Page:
African-American boys and men in America continue to kill themselves at an alarming rate.
Op-Ed by Dr. Salvatore J. Giorgianni, Jr. PharmD.Sr. Science Advisor, Men’s Health Network
Over the past several months the Centers for Disease Control (CDC) has released several reports about the demographics of this national disgrace. African-American men and boys continue to have a higher death rate in nine of the 10 leading causes of death than is seen in women. It is most unfortunate that the overall healthcare system is inherently non-male friendly, and, in some health care situations men tell us they do not feel welcome at all.
One consequence of this shocking and disturbing reality is the male suicide rate in America. Males are 3 to 7 times more likely than females to commit suicide, which explains why suicide is the 6th leading cause of death for males. According to the Health and Human Services Office of Minority Health, African Americans are 20% more likely to experience serious mental health problems than the general population.
African American youth, particularly young-men, who are exposed to violence are at a greater risk for PTSD by over 25%. African Americans are also more likely to be exposed to factors that increase the risk for developing a mental health condition, such as discrimination, social isolation, homelessness and exposure to violence.
In the African American community, people often misunderstand what a mental health condition is and therefore the subject is uncommon. This lack of understanding leads many to believe that a mental health condition is a personal weakness or a form of punishment and that impedes boys and men from talking about emotional issues let alone seeking medical help.
A careful reading of the CDC data shows that the current rate of suicide for males is the overwhelming majority of all suicides. And the news gets worse. Recently, the CDC highlighted a significant increase in the number of suicides for teens and younger men. The incidence of suicide for Millennials increased almost 300% from the 1950s for the Baby Boomer generation.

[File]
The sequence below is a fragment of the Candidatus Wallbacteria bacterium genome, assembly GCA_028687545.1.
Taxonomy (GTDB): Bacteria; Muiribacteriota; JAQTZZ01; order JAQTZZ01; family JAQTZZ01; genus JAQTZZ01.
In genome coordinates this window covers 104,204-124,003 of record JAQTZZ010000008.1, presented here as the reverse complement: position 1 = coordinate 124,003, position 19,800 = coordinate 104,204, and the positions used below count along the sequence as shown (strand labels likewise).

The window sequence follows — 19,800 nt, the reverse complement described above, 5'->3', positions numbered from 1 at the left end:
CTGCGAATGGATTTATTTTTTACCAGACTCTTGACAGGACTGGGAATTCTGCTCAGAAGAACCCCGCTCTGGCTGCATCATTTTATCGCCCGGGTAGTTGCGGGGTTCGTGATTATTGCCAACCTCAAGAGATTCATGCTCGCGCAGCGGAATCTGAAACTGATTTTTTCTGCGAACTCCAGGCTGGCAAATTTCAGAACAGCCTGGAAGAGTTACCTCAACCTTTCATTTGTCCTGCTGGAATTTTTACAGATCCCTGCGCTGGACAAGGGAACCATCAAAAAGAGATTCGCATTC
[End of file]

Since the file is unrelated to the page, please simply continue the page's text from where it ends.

Most male suicides occur in boys and men who have not been diagnosed as depressed or have a history of mental health issues. We believe, in part, this is because:a lack of cultural competence in mental health care, which results in misdiagnosis and inadequate treatment for those of color; African-American men, like men in general, access health care far less frequently then do women; there are no clear guidelines on when and how to screen men; health care providers do not properly or regularly screen them for emotional-wellness. The importance of the screening is underscored by the fact that this is something integral to Well Woman Visits, and for post-partum female care.
Earlier this year, Men’s Health Network (MHN) convened a meeting of 27 internationally recognized experts in health care and mental health to examine the failure to identify mental stress and depression in boys and men and propose a comprehensive call-to-action that provides a blueprint for identifying and helping boys and men in trouble before it is too late. This free report is found at http://www.MensHealthLibrary.com, Behavioral Aspects of Depression and Anxiety in the American Male.